Blocked Prospects: Brent Lillibridge

One of the key components of the Adam LaRoche to Pittsburgh deal in early 2007 was shortstop Brent Lillibridge, who came over to the Braves along with Mike Gonzalez. Lillibridge, who had a decent shot of making the Braves as a utility player this spring, was one of the team’s final cuts and will start the year in Richmond.

Lillibridge’s instincts have always drawn raves and he’s matured quickly. Many would argue he’s Major League ready now. But for the foreseeable future he’s blocked by Yunel Escobar, himself a newly appointed starter. Lillibridge managed a .400 OBP during two Class-A stops in 2006. In 2007 he hit 10 homers in 87 games at Triple-A Richmond and projects as a 15-20 HR guy in the bigs. He’s got good, but not blazing speed. Yet in 309 minor league games he’s swiped 105 bases, including 28 with an 85% success rate in Richmond. It’s the instincts, man.

However, with Escobar’s fantastic close to the 2007 season there was little doubt who the Braves starting shortstop would be going into 2008. Lillibridge had a shot to make the team as a utility player, and in early March was even given a surprise start at third by manager Bobby Cox despite not having played the position since the 2004 Cape Cod summer league. "He can play, man," said Cox after the game when questioned about the move. Lillibridge also saw time at second and in center (where he spent two seasons in college) during the spring.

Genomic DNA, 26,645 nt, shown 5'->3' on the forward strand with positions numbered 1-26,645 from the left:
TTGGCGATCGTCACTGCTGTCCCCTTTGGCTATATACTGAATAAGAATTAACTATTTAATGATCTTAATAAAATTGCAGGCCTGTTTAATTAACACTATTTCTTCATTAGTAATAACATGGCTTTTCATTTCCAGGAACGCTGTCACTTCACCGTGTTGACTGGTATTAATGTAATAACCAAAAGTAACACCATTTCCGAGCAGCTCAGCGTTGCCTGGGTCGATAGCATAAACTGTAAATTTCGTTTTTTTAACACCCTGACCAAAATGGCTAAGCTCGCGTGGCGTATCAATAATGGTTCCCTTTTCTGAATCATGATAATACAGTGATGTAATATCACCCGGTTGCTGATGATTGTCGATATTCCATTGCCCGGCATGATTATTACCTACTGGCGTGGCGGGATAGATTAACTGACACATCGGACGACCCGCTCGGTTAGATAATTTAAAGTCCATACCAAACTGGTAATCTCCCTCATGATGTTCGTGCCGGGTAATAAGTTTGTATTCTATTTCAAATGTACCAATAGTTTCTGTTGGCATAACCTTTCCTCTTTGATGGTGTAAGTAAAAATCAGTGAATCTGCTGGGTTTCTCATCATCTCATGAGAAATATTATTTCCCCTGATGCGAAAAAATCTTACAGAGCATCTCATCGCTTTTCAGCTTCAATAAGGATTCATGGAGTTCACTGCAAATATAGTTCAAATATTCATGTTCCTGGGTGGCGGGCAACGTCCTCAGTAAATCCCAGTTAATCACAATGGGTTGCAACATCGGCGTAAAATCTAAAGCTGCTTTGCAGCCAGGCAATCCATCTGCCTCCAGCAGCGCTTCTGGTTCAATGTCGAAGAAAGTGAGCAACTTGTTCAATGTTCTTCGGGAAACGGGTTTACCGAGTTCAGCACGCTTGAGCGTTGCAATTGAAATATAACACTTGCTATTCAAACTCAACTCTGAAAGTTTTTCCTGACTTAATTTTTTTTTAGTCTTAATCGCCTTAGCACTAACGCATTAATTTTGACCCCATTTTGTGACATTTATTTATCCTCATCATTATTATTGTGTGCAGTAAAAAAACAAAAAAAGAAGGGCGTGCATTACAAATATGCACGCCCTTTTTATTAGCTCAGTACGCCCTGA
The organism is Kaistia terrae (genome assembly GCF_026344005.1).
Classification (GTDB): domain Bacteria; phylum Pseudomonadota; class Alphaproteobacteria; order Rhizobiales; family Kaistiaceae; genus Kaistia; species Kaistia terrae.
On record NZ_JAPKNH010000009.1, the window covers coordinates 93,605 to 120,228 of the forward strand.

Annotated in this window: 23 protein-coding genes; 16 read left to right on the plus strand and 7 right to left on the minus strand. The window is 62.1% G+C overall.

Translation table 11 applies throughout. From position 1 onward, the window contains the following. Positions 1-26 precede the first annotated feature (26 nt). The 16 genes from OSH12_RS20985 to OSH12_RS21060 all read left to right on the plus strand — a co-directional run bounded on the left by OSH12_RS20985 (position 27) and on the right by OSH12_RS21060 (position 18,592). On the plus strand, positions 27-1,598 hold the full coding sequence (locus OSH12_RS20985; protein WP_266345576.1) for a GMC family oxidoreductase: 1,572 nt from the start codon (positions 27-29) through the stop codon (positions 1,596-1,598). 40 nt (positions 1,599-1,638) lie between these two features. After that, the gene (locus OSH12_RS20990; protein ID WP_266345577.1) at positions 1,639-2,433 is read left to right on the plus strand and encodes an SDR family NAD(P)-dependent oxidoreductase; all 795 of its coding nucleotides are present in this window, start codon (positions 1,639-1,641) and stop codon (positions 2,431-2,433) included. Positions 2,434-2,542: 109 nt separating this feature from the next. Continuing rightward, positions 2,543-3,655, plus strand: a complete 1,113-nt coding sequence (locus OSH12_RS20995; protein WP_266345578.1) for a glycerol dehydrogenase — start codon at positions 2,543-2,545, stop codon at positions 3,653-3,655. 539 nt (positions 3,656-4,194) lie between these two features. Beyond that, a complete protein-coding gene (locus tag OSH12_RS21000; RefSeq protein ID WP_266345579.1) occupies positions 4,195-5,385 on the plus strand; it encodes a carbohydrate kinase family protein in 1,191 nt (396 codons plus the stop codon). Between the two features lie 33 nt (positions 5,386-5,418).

The reason he didn’t head north with the team this year was partly because he hit just .224 this spring (and led the team with 18 whiffs), but also because the team would like to get him regular at bats, something that wouldn’t happen if he’d made the team as a bench player. At the very least a late season callup seems in order, but it’s not out of the realm of possibility that he’d get some starts in center should Mark Kotsay‘s back flare up.

You get the feeling Cox would like to find a place for Lillibridge. His name often surfaces in trade talks, but that probably has more to do with other GMs coveting him than any willingness to deal on the part of the Braves. Still, it’s fun to think about what an "intangibles" kind of player like Lillibridge might fetch. He could end up being a key piece to the Braves getting a top player for the stretch run.

Aaron Shinsano writes for East Windup Chronicle.

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